Like most other Hindu festivals, Holi comes with the preaching of inevitable victory of good over evil – the one we learn from the destruction of Hrinyakashyap and the victory of Prahalad’s piousness.
There are atheists, who do not believe in legends, and there are agnostics who don’t care if you believe. Nevertheless, till these folklores assist in holding the true norms of the society in place, and distinguish the right from the wrong, I see no trouble in beliefs.
So yes, Holi representscolours, enthusiasm, fun and relaxation! People celebrate their friendship. People go out and socialise away from their otherwise machinated lifestyle. They bow down to Gods and put colours on their parents’ feet. It’s a festival to uphold respect, tradition and unity.
More so, India, the distinguished land, as it is called – the land of diversity, represents the colours in their true form. The Holi celebration itself presents itself in varied colours. From the ‘Lath maar’ holi of Barsana, to the ‘No holi without bhaang’ of Bhojpuri; from the ‘Dol purnima’ in Bengal to the ‘RangPanchmi’ in Maharashtra, we are witness to our vivid culture of more than 32 lac sq. kms land.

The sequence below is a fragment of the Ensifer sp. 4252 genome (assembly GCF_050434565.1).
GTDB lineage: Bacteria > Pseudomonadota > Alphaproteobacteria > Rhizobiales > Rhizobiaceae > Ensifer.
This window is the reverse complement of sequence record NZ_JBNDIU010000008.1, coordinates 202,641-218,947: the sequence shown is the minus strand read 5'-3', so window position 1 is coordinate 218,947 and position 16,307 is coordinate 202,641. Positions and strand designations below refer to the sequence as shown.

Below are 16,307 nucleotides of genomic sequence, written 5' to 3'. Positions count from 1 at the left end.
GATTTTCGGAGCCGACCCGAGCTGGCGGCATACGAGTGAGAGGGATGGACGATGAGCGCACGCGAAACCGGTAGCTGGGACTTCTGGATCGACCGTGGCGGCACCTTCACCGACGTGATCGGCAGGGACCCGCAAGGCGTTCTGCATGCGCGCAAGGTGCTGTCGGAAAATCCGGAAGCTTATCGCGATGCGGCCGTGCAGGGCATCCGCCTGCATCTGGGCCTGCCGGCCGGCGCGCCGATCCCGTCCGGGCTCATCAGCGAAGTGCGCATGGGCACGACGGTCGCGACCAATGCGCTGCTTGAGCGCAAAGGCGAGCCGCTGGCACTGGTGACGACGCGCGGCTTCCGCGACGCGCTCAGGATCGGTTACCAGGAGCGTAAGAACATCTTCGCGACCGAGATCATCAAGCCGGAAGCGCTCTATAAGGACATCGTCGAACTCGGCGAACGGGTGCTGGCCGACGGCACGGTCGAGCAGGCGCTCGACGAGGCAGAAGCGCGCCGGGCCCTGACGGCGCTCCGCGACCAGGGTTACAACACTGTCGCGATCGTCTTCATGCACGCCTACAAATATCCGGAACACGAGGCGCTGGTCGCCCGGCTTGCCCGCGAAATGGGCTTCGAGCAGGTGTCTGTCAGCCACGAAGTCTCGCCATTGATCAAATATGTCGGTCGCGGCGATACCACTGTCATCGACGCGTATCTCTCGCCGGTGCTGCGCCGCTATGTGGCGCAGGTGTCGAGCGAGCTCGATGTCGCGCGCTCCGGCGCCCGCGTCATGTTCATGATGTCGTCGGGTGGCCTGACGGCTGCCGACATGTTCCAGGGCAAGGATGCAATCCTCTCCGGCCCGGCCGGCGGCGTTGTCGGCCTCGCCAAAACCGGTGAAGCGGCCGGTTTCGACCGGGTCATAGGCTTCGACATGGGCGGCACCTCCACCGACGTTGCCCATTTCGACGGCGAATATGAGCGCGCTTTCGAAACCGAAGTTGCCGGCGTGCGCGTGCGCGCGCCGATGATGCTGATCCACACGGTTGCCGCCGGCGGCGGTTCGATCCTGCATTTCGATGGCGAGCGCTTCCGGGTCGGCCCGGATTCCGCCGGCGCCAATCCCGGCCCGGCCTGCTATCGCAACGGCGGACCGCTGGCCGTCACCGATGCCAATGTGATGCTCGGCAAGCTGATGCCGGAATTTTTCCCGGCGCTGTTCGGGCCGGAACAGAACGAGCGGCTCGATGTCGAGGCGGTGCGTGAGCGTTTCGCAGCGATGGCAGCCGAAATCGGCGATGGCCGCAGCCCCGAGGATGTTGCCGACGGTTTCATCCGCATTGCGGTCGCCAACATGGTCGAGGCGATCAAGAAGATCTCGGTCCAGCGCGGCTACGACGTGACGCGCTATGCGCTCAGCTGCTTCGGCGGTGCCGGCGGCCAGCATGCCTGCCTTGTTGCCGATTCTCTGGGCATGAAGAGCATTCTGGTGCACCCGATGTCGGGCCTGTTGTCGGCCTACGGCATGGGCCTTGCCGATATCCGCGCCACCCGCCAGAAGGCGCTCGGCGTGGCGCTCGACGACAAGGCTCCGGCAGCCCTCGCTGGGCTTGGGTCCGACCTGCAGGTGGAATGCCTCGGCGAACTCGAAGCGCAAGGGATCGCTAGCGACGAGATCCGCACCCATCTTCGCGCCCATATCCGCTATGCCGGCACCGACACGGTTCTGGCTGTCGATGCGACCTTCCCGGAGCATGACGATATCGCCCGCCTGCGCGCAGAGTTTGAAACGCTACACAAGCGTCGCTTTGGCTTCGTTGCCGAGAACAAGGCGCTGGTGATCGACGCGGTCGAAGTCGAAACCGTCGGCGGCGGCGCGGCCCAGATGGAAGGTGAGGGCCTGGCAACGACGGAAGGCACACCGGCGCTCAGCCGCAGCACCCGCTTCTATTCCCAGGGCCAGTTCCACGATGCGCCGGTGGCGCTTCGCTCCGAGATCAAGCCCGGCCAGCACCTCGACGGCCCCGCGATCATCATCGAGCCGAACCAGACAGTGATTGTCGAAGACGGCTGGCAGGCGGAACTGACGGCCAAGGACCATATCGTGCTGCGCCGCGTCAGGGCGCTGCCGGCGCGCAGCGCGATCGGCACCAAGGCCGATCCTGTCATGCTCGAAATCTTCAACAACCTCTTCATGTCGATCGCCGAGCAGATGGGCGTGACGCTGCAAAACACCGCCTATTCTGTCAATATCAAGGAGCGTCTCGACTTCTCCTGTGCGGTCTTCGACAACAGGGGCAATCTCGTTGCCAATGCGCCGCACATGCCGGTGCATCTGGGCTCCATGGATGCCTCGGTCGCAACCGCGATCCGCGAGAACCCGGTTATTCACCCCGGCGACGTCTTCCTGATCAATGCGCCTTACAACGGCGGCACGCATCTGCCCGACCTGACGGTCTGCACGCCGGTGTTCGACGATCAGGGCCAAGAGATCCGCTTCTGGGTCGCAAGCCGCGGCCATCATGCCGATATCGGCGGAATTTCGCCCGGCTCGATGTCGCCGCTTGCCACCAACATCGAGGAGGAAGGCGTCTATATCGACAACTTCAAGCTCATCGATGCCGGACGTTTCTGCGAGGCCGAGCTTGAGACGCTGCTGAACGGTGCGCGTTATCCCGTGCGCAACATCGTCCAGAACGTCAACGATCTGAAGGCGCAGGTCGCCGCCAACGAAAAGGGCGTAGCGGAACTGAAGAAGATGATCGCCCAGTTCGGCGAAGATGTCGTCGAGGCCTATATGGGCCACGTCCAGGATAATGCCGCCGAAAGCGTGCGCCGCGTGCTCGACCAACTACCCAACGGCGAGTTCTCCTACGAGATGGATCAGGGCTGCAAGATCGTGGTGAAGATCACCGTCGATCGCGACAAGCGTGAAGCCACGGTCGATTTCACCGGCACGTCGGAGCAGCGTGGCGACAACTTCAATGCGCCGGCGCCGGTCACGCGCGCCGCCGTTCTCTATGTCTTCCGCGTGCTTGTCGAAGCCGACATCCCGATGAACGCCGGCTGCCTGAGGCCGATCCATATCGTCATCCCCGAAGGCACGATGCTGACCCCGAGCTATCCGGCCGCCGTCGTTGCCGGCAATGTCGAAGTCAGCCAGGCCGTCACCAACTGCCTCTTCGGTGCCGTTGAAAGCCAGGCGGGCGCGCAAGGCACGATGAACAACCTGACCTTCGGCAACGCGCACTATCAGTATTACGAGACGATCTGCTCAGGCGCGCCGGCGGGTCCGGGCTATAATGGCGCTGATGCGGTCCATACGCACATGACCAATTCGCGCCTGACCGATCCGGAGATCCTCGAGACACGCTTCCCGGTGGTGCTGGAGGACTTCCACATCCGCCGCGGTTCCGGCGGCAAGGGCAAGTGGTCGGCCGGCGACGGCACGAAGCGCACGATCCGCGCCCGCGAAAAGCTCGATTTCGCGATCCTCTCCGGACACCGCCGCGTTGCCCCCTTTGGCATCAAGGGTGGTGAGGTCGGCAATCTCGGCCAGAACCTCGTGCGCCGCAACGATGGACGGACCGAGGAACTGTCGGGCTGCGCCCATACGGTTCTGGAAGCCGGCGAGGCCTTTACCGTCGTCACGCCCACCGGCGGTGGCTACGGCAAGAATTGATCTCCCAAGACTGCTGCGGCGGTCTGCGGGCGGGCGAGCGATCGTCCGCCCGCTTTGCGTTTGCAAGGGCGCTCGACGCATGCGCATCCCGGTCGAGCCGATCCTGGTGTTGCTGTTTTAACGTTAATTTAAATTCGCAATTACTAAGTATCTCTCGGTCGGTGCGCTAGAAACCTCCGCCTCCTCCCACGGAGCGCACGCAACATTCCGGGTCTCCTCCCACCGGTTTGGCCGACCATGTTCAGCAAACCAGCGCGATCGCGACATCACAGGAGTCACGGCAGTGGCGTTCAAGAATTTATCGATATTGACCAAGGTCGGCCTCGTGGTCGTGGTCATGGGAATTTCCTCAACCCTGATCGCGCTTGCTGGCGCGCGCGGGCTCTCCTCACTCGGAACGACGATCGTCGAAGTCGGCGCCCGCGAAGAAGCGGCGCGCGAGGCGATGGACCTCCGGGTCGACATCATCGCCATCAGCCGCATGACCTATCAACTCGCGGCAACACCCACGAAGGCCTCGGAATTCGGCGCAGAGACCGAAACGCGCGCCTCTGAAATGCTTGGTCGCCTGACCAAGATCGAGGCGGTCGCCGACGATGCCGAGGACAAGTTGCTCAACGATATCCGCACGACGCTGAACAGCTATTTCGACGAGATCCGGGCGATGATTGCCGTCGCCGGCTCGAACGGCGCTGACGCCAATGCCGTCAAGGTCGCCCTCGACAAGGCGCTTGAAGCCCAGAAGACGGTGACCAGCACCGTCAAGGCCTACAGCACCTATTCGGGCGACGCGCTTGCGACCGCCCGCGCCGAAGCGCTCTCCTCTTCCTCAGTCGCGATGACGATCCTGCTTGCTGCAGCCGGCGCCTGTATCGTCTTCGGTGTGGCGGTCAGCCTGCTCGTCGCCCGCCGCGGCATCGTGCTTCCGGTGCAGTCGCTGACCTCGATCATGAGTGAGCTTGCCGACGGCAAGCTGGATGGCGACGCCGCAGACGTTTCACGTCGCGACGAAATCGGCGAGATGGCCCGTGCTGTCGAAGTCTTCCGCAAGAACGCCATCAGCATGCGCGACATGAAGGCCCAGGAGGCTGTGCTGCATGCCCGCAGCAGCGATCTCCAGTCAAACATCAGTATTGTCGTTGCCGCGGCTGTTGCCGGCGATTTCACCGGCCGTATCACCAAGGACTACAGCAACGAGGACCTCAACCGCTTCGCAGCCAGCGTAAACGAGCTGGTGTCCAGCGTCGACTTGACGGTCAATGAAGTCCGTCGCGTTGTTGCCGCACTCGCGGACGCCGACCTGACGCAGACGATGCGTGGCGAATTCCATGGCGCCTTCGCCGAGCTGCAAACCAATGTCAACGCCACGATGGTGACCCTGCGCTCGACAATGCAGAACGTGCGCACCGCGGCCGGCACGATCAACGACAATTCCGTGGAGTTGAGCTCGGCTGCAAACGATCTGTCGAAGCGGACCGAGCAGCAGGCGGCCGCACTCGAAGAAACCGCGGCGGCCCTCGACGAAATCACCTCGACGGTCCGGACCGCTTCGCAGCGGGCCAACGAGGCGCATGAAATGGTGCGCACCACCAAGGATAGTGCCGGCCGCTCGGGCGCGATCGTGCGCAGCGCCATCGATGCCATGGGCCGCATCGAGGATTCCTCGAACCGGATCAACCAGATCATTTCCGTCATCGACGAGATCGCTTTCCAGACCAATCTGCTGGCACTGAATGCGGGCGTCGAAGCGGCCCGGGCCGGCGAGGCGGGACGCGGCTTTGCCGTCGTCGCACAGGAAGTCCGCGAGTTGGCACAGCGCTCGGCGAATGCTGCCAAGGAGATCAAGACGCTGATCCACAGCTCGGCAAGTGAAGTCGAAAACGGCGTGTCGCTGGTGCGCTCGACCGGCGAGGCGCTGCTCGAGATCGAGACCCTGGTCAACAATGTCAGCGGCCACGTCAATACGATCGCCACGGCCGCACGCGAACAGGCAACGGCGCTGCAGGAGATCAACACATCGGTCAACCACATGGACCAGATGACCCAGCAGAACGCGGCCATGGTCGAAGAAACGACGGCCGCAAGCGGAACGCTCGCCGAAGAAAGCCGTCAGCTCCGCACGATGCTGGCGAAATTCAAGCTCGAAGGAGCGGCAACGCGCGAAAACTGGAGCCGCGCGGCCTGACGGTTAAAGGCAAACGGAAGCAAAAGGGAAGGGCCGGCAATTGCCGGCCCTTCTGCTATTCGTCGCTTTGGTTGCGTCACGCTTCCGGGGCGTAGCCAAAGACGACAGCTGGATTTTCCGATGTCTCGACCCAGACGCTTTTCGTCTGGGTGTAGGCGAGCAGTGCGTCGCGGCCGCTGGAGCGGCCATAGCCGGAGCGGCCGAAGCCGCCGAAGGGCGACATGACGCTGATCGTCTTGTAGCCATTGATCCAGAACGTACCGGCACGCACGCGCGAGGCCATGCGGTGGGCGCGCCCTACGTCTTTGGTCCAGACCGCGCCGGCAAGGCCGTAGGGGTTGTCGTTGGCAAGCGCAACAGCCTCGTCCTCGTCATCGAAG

We hear enough instances of foreigners visiting our rich land for the purpose of zeal, camaraderie and peace. We also hear stories about them specially coming to India during the time of holi to lay hands on sweet fuddle, in the form of bhang, that’s usually not found in their countries, full of bitter wines! All in all, not only us, but they have the best times of their lives being the part of the great festivities and enthusiasm in our festival.
Right from the aroma from the kitchen to the laughs on the streets; or from the scared voices of ladies to the beat of drums in the neighbour’s house, all of it makes us be a part of the celebration. Be it coming of the family together, a day before to prepare for the dishes, to serving the guests and meeting new people, enthrals us with pleasure.
Albeit, there are much concerns about the quality of colours, the hazards to the environment – but they can all be taken care of by the careful use of colours and dry holi initiatives. There are organic colours, green colours available in the markets today that can be used for celebrations. As responsible adults of the age, it’s in our hands to preserve our character and our culture for the times to come.
Lastly, all we’d say is:
It’s a time to feast, an opportunity to ravish, and a day to cherish….!